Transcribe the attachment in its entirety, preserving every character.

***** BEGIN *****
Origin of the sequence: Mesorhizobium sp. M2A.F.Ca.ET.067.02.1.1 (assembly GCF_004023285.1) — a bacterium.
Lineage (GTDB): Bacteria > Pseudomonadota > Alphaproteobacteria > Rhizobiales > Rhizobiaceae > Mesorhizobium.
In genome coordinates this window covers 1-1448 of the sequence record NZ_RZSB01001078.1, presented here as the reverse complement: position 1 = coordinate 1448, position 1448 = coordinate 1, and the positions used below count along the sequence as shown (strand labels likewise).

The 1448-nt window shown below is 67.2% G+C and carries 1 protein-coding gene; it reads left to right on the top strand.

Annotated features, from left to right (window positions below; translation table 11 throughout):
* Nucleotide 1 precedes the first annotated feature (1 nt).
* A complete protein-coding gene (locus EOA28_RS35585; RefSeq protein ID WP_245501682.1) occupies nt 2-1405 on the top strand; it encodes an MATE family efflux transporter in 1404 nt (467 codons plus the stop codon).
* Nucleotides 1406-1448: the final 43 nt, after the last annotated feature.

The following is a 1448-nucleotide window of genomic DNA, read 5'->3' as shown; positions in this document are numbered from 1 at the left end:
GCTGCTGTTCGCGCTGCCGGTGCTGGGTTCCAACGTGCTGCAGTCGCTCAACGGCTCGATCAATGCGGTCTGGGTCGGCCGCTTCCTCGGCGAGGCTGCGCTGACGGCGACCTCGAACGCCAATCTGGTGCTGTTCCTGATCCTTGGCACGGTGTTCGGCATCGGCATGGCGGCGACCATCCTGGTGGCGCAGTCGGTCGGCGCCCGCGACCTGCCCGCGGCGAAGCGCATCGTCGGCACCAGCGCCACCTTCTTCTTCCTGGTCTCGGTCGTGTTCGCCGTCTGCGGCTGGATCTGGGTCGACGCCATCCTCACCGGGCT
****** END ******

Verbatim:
Origin of the sequence: Mesorhizobium sp. M2A.F.Ca.ET.067.02.1.1 (assembly GCF_004023285.1) — a bacterium.
Lineage (GTDB): Bacteria > Pseudomonadota > Alphaproteobacteria > Rhizobiales > Rhizobiaceae > Mesorhizobium.
In genome coordinates this window covers 1-1448 of the sequence record NZ_RZSB01001078.1, presented here as the reverse complement: position 1 = coordinate 1448, position 1448 = coordinate 1, and the positions used below count along the sequence as shown (strand labels likewise).

The 1448-nt window shown below is 67.2% G+C and carries 1 protein-coding gene; it reads left to right on the top strand.

Annotated features, from left to right (window positions below; translation table 11 throughout):
* Nucleotide 1 precedes the first annotated feature (1 nt).
* A complete protein-coding gene (locus EOA28_RS35585; RefSeq protein ID WP_245501682.1) occupies nt 2-1405 on the top strand; it encodes an MATE family efflux transporter in 1404 nt (467 codons plus the stop codon).
* Nucleotides 1406-1448: the final 43 nt, after the last annotated feature.

The following is a 1448-nucleotide window of genomic DNA, read 5'->3' as shown; positions in this document are numbered from 1 at the left end:
GCTGCTGTTCGCGCTGCCGGTGCTGGGTTCCAACGTGCTGCAGTCGCTCAACGGCTCGATCAATGCGGTCTGGGTCGGCCGCTTCCTCGGCGAGGCTGCGCTGACGGCGACCTCGAACGCCAATCTGGTGCTGTTCCTGATCCTTGGCACGGTGTTCGGCATCGGCATGGCGGCGACCATCCTGGTGGCGCAGTCGGTCGGCGCCCGCGACCTGCCCGCGGCGAAGCGCATCGTCGGCACCAGCGCCACCTTCTTCTTCCTGGTCTCGGTCGTGTTCGCCGTCTGCGGCTGGATCTGGGTCGACGCCATCCTCACCGGGCT